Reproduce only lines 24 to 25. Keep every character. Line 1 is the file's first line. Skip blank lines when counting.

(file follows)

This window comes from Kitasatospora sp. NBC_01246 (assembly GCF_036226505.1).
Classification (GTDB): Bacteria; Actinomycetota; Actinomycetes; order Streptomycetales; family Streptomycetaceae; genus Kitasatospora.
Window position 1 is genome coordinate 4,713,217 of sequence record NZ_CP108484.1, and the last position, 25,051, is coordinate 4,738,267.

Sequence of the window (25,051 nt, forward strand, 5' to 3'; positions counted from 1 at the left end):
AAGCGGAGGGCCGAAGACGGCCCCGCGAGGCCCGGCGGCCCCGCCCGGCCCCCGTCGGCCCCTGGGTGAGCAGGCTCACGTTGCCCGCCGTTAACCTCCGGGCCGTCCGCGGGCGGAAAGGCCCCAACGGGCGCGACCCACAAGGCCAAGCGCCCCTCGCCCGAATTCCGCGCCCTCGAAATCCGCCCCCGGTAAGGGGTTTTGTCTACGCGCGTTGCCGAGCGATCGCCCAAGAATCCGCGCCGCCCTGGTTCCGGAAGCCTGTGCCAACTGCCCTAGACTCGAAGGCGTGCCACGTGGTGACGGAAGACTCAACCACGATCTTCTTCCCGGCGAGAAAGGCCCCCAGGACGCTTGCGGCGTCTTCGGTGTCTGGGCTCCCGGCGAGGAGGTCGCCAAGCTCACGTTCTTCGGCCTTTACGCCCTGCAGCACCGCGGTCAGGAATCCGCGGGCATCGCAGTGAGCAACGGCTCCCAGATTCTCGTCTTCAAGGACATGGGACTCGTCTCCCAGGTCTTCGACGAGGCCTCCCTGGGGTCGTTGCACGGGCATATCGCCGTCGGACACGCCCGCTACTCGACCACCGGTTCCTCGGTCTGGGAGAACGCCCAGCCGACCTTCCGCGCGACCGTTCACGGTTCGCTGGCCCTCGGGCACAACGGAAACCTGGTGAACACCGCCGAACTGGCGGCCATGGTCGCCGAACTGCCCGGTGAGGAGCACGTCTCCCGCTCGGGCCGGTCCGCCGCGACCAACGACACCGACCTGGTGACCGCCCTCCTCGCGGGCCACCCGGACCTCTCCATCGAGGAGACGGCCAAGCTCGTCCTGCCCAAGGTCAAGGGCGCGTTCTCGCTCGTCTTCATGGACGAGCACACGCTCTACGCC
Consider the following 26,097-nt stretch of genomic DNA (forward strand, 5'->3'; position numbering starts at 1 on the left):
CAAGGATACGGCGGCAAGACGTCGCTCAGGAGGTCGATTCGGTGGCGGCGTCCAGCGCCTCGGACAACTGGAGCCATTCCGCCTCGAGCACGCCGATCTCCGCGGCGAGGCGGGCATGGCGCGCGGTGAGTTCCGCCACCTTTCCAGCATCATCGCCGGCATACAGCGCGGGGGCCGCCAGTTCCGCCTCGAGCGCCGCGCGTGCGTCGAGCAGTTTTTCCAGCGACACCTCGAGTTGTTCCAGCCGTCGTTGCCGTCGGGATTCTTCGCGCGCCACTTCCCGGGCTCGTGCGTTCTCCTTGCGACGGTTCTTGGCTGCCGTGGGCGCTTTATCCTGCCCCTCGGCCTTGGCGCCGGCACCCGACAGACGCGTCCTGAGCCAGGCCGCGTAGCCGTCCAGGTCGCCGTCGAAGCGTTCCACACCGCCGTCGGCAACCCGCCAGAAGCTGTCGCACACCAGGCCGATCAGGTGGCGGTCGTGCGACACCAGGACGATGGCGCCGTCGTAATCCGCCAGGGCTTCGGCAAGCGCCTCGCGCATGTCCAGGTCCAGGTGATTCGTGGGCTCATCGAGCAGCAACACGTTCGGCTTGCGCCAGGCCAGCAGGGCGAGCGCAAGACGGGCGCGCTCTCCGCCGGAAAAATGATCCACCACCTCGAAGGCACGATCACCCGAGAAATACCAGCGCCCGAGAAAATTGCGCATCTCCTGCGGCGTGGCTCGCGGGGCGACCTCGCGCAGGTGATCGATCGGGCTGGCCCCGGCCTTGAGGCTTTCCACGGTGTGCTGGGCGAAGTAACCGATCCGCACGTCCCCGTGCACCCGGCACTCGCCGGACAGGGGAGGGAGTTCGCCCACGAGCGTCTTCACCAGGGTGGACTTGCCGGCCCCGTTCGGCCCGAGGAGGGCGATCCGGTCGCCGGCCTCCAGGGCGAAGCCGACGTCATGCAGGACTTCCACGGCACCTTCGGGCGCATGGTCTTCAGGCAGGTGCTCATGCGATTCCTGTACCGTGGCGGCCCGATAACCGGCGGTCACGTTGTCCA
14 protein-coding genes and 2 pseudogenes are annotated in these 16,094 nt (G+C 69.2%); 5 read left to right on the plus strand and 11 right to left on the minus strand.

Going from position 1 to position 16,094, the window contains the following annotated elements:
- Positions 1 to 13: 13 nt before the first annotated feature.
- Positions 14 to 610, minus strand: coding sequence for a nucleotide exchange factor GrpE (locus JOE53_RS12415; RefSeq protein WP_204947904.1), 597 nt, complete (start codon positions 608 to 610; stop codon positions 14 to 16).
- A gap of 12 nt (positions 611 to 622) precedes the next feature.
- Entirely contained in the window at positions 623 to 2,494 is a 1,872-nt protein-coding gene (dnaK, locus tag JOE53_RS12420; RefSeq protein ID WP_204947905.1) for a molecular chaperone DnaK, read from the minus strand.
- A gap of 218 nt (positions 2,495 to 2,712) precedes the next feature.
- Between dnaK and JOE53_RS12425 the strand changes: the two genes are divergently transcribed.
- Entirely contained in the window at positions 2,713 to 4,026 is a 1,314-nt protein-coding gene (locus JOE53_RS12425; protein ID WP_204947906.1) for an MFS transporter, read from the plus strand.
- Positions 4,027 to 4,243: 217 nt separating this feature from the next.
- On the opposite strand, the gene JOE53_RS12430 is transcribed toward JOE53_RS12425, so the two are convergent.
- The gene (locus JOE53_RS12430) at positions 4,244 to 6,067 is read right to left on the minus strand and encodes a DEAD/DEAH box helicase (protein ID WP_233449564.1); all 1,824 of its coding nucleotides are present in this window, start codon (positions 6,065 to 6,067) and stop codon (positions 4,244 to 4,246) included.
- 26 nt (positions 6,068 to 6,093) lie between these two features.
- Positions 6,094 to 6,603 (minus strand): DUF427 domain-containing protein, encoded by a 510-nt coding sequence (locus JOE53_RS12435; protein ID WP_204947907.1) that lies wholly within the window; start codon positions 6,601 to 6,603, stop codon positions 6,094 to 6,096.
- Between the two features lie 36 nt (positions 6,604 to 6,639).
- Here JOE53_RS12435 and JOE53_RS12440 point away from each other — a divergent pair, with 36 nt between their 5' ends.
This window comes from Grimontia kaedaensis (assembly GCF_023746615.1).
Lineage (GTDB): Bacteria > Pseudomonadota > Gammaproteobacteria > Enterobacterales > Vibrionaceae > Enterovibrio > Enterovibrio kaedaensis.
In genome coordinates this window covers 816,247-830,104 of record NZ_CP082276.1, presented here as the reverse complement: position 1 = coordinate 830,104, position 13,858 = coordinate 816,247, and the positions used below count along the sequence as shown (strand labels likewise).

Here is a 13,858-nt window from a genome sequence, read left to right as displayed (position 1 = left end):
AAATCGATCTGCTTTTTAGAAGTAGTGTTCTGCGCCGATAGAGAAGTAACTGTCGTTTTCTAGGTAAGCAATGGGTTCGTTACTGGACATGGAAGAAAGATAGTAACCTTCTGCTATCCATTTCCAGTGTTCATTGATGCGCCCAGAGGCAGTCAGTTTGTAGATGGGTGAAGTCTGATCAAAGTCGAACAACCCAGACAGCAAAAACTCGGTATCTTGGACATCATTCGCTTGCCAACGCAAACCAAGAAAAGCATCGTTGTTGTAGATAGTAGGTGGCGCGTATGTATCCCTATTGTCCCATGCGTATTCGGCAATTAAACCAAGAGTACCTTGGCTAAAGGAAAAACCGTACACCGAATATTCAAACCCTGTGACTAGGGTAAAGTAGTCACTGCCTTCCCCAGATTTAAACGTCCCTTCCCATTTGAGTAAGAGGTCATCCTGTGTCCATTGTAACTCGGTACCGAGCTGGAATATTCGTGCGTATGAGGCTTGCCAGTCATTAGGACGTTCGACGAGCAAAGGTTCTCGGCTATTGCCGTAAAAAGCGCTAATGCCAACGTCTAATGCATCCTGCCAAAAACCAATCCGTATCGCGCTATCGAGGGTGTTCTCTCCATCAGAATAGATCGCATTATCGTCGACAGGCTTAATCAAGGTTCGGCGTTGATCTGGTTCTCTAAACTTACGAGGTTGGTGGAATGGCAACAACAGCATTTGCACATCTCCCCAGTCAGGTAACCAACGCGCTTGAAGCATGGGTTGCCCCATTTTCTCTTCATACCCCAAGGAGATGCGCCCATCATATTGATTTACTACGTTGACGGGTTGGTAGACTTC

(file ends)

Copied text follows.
This window comes from Grimontia kaedaensis (assembly GCF_023746615.1).
Lineage (GTDB): Bacteria > Pseudomonadota > Gammaproteobacteria > Enterobacterales > Vibrionaceae > Enterovibrio > Enterovibrio kaedaensis.